And so he asked me, "If you write "the Empty Cup," do you have thoughts on writing a sequel and maybe a third one?" And in fact, I do and I did. And the second book, which is the follow up to "The Empty Cup" is entitled, "The Broken Rice Bowl." And while "The Empty Cup" is geared primarily towards students, although it's good for folks of all ranks, would love to read it. It's really a good read. "The Broken Rice Bowl" is geared specifically towards assistant instructors, instructors, and people that are running martial arts schools and martial arts organizations. And so just as "The Empty Cup" comes from a parable, the term "Broken Rice Bowl" comes from Chinese culture.

So the rice bowl is the way that you feed yourself. Everyone has their own little rice bowl and you serve from the big dish into your rice bowl and then you feed yourself from your rice bowl. So in Chinese culture, the rice bowl is analogous to the way you put food on the table, the way you make money, your career, your business, that sort of thing. And so much so that, for example, if you have a government job in China, it's called you have an iron rice bowl. If you work for the government, you've got government benefits and you're connected and you've got people that know people. So that's called an iron rice bowl. Well, if you break your rice bowl, breaking your rice bowl means you destroy your means of sustaining yourself and your family and your income and that sort of thing. And this book is geared towards again instructors because I've studied here in the USA, I've studied in Europe, also went to Hong Kong. And while I was there, I trained with my own Shifu. I trained with some other masters in that organization while I was over there. I wanted to touch hands with as many people as I could. I had a lot of good experiences learning from some instructors and I've had a few that were bad, and I've had some that were extremely bad. And a lot of them had to do with not the instructors level of skill, but going back to who that person is on the inside. Just because someone is skillful, it doesn't mean that they're a saint. You watch "The Karate Kid," Mr. Miyagi is very skilled and he's also a nice guy. But you look in the same movie and you've got Chris, the copper Chi instructor, he's very skilled but he's a bad guy. And I've experienced both in all the years I've been training.

I've had training with people that I really have respect for and learned a lot from and had people that I would never go to another seminar with them again, not because they didn't have anything to share of value, just how they treated people, who they were. So there are mistakes that instructors can make. And some of them are unintentional. Others are just that's who that person is. And so in "The Broken Rice Bowl," I go through and I outline some of these mistakes that I've seen that caused instructors to break their rice bowl, to limit or destroy their own careers simply because of the way that they teach, the way that they treat people.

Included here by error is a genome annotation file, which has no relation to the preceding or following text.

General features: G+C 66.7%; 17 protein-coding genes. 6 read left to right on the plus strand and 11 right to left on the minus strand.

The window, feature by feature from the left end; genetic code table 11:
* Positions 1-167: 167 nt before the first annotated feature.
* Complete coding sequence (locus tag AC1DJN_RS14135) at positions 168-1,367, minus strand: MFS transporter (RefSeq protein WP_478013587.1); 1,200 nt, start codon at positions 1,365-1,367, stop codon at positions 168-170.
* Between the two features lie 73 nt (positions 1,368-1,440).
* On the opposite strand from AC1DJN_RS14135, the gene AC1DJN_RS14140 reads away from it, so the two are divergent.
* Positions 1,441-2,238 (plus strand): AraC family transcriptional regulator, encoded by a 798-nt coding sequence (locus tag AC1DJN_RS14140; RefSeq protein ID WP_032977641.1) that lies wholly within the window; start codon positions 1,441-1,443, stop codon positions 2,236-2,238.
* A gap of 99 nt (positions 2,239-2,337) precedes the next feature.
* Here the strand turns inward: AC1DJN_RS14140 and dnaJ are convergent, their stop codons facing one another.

Janelle: Right, right.

Jeff: So that's the natural follow up to, "The Empty Cup." And then as for the third book, well, I've got some ideas on that, but I'm still throwing them around. Nothing has solidified to the point where I want to announce anything. So I'm still working on that.

Janelle: Well, you're committed now.

Jeff: I am now, yes. I guess if people hear this, they're going to be asking for it. But that's good. That's good. That means I'm accountable to your listeners if someone wants to read the book and I'm accountable to get that out and give them something to enjoy.

Janelle: Well, and let us know right now how can our listeners get in touch with you or find out more about what you're up to?

Jeff: You can go to our website, which is www.nationalvt.com. So we spell Ving Tsun the way they spell it in Hong Kong, which is V-I-N-G T-S-U-N. So it's nationalvt.com. And from there, you can find out how to contact organizations, send us an email, give us a phone call. And if it relates to my books as well, I put together a blog that's out there and it's The Empty Cup Blog. And so it's through WordPress. And to be honest with you, I don't remember the URL off the top of my head. But I can get that to you guys as well. And I haven't done as much work on that as to the holidays come up and things get busy. But it's meant to be something to kind of supplement the books that I'm writing, add some additional thoughts and that sort of thing.

Janelle: Right, right. Well, what we do is we'll post show notes after this podcast and we can have links to those sites that you mentioned. So, yeah, that would be great.

Jeff: That would be perfect. Okay.

Janelle: I appreciate your time and you coming and sharing your thoughts with us. It's been really insightful and I hope our listeners will get in touch with you and find out more great tips.

Jeff: Great. Well, Janelle, thank you so much for your time. I appreciate it.

Janelle: Thank you. Have a great day.

Jeff: You too.

Janelle: To learn more from Dai-Sifu Jeff, be sure to visit us at plumdragonherbs.com. We will post show notes, transcripts and ways to connect with him. And if you liked what you heard today, we hope you'll send us some love back by subscribing to our show on YouTube, iTunes, or wherever you like to listen, and leave us a comment. We've got a lot of great shows lined up and we hope you'll stick with us. Until next time.